\[\mathcal{B} \subseteq \mathbb{Z}_T \times \mathbb{Z}_\mathsf{w} \times \mathbb{F}_p\]enforce the correct values of some or all registers at the first cycle, last cycle, or even at arbitrary cycles.
The computational integrity claim consists of the state transition function and the boundary conditions. The witness to this claim is the algebraic execution trace. The claim is true if there is a witness $W \in \mathbb{F}_p^{T \times \mathsf{w}}$ such that:
The state transition function hides a lot of complexity. For the purpose of STARKs, it needs to be describable as low degree polynomials that are independent of the cycle. However, this list of polynomials does not need to compute the next state from the current one; it merely needs to distinguish correct evolutions from incorrect ones. Specifically, the function
\[f : \mathbb{F}_p^\mathsf{w} \rightarrow \mathbb{F}_p^\mathsf{w}\]is represented by a list of polynomials $\mathbf{p}(X_0, \ldots, X_{\mathsf{w}-1}, Y_{0}, \ldots, Y_{ \mathsf{w}-1})$ such that $f(\mathbf{x}) = \mathbf{y}$ if and only if $\mathbf{p}(\mathbf{x}, \mathbf{y}) = \mathbf{0}$. Say there are $r$ such state transition verification polynomials. Then the transition constraints become:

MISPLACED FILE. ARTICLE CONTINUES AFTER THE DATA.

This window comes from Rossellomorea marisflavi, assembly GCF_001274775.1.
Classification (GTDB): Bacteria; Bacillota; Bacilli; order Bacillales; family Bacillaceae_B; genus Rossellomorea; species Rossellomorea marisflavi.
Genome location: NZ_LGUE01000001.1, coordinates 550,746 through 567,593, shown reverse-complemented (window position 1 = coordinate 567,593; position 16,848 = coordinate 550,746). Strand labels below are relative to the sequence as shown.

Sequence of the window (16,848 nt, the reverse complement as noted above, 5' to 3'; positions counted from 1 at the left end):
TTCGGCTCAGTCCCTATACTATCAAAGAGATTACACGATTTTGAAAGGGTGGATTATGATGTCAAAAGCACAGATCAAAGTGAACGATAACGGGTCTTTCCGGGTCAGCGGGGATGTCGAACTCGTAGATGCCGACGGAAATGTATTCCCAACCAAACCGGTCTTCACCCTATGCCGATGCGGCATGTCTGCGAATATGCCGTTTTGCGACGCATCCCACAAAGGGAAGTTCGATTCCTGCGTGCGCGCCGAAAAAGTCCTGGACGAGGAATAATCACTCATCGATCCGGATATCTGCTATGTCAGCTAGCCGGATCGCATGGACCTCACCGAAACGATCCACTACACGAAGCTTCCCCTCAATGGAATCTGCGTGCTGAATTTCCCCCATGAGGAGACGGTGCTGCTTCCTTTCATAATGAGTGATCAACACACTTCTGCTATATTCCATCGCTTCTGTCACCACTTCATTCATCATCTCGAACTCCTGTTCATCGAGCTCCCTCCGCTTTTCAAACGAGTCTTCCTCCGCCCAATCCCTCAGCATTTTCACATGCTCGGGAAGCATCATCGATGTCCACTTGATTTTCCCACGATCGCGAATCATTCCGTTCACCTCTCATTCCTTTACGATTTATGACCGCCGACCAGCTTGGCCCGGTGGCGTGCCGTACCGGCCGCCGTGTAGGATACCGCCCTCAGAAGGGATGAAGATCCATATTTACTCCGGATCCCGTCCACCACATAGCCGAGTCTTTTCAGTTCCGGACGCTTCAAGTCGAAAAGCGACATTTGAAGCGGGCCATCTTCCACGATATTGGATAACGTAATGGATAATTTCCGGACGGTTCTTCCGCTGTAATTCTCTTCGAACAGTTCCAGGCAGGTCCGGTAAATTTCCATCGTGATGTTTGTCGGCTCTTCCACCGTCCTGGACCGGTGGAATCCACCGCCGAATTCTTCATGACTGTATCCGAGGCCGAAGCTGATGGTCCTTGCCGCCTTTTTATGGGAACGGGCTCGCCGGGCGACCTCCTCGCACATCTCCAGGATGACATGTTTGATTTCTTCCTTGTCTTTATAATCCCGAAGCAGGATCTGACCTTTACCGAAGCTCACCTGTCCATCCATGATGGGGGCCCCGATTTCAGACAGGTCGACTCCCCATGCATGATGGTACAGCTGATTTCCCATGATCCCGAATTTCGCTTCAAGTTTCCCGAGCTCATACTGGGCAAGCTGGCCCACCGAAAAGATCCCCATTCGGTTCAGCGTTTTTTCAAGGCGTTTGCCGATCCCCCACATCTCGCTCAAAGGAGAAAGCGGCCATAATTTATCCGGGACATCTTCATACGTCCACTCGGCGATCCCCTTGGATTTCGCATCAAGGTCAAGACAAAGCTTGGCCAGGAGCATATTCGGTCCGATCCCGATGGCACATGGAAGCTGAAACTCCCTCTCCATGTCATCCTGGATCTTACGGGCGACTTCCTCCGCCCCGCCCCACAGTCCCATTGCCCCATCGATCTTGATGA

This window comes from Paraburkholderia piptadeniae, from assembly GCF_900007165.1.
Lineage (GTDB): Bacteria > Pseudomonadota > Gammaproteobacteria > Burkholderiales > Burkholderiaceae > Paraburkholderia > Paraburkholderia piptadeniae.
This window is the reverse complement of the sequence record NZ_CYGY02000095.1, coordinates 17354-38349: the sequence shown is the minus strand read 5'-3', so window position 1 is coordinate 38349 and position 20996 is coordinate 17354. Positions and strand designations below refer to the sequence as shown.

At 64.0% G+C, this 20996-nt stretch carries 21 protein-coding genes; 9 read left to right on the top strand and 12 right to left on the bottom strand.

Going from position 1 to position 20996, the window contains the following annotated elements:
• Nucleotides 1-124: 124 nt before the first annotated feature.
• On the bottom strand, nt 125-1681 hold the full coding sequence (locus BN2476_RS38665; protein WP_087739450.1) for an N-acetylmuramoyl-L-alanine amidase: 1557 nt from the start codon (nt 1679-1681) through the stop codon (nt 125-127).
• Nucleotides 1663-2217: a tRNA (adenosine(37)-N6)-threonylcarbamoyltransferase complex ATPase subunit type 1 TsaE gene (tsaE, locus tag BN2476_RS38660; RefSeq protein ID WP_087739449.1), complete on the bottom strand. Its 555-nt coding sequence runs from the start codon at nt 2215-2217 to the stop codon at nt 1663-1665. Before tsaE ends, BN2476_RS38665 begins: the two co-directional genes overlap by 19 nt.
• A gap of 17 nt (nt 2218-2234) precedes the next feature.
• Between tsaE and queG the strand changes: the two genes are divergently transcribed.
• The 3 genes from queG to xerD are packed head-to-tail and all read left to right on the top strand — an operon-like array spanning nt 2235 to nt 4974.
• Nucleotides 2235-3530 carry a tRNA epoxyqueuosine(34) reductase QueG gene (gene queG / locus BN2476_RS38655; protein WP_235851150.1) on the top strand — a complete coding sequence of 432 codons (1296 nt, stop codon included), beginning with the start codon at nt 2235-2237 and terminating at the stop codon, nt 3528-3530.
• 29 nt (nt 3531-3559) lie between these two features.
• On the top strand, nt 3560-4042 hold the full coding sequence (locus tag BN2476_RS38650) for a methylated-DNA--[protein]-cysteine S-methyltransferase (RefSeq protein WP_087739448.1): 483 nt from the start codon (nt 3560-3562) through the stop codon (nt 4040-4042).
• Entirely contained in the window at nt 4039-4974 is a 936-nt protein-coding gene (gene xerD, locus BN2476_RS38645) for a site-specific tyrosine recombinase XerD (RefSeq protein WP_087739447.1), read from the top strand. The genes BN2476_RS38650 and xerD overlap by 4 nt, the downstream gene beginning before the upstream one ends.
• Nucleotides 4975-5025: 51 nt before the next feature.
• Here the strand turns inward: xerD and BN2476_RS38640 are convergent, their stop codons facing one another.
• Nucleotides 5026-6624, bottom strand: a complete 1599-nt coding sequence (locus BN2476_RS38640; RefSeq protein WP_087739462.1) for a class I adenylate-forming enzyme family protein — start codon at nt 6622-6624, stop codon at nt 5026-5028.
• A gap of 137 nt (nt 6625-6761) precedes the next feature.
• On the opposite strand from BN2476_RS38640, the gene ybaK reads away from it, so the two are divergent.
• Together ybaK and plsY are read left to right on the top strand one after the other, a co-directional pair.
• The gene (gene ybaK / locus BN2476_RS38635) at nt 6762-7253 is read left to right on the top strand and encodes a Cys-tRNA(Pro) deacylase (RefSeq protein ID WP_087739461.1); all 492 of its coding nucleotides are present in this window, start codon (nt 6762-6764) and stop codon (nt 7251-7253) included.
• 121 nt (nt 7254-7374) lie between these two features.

This representation admits non-determinism, which has the capacity to reduce high degree state transition computation polynomials with low degree state transition verification polynomials. For example: the state transition function $f : \mathbb{F}_p \rightarrow \mathbb{F}_p$ given by \(x \mapsto \left\lbrace \begin{array}{l} x^{-1} & \Leftarrow x \neq 0 \\ 0 & \Leftarrow x = 0 \end{array} \right.\) can be represented as a computation polynomial $f(x) = x^{p-2}$ or as a pair of verification polynomials $\mathbf{p}(x,y) = (x(xy-1), y(xy-1))$. The degree drops from $p-2$ to 3.